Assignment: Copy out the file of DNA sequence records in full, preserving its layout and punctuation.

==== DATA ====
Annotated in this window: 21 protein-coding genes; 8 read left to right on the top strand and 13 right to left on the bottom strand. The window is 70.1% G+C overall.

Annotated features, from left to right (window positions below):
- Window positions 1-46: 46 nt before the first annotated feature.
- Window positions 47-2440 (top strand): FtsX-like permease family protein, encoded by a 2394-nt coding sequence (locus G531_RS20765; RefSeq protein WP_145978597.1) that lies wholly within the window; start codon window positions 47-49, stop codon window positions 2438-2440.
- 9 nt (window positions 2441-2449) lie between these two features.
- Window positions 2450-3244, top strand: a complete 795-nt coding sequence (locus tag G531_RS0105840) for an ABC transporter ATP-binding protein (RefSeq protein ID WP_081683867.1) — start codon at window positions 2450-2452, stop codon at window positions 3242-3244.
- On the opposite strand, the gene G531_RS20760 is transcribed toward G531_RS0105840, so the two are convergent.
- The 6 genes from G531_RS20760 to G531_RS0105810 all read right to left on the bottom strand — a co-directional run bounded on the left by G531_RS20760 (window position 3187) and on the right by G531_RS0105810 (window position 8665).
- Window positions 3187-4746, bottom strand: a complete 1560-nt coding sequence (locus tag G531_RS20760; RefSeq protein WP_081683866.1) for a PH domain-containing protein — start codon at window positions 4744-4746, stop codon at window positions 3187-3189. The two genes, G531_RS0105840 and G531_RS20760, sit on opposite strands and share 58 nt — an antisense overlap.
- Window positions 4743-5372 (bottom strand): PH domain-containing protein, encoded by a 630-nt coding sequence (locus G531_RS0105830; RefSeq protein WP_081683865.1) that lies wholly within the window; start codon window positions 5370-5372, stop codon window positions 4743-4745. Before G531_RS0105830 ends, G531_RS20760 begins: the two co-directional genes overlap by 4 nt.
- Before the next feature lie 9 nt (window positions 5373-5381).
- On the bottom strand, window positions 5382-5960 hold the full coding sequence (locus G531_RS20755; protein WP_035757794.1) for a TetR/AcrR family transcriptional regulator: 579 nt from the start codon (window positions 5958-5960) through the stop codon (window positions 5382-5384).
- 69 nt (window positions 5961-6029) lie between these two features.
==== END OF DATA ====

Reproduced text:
Annotated in this window: 21 protein-coding genes; 8 read left to right on the top strand and 13 right to left on the bottom strand. The window is 70.1% G+C overall.

Annotated features, from left to right (window positions below):
- Window positions 1-46: 46 nt before the first annotated feature.
- Window positions 47-2440 (top strand): FtsX-like permease family protein, encoded by a 2394-nt coding sequence (locus G531_RS20765; RefSeq protein WP_145978597.1) that lies wholly within the window; start codon window positions 47-49, stop codon window positions 2438-2440.
- 9 nt (window positions 2441-2449) lie between these two features.
- Window positions 2450-3244, top strand: a complete 795-nt coding sequence (locus tag G531_RS0105840) for an ABC transporter ATP-binding protein (RefSeq protein ID WP_081683867.1) — start codon at window positions 2450-2452, stop codon at window positions 3242-3244.
- On the opposite strand, the gene G531_RS20760 is transcribed toward G531_RS0105840, so the two are convergent.
- The 6 genes from G531_RS20760 to G531_RS0105810 all read right to left on the bottom strand — a co-directional run bounded on the left by G531_RS20760 (window position 3187) and on the right by G531_RS0105810 (window position 8665).
- Window positions 3187-4746, bottom strand: a complete 1560-nt coding sequence (locus tag G531_RS20760; RefSeq protein WP_081683866.1) for a PH domain-containing protein — start codon at window positions 4744-4746, stop codon at window positions 3187-3189. The two genes, G531_RS0105840 and G531_RS20760, sit on opposite strands and share 58 nt — an antisense overlap.
- Window positions 4743-5372 (bottom strand): PH domain-containing protein, encoded by a 630-nt coding sequence (locus G531_RS0105830; RefSeq protein WP_081683865.1) that lies wholly within the window; start codon window positions 5370-5372, stop codon window positions 4743-4745. Before G531_RS0105830 ends, G531_RS20760 begins: the two co-directional genes overlap by 4 nt.
- Before the next feature lie 9 nt (window positions 5373-5381).
- On the bottom strand, window positions 5382-5960 hold the full coding sequence (locus G531_RS20755; protein WP_035757794.1) for a TetR/AcrR family transcriptional regulator: 579 nt from the start codon (window positions 5958-5960) through the stop codon (window positions 5382-5384).
- 69 nt (window positions 5961-6029) lie between these two features.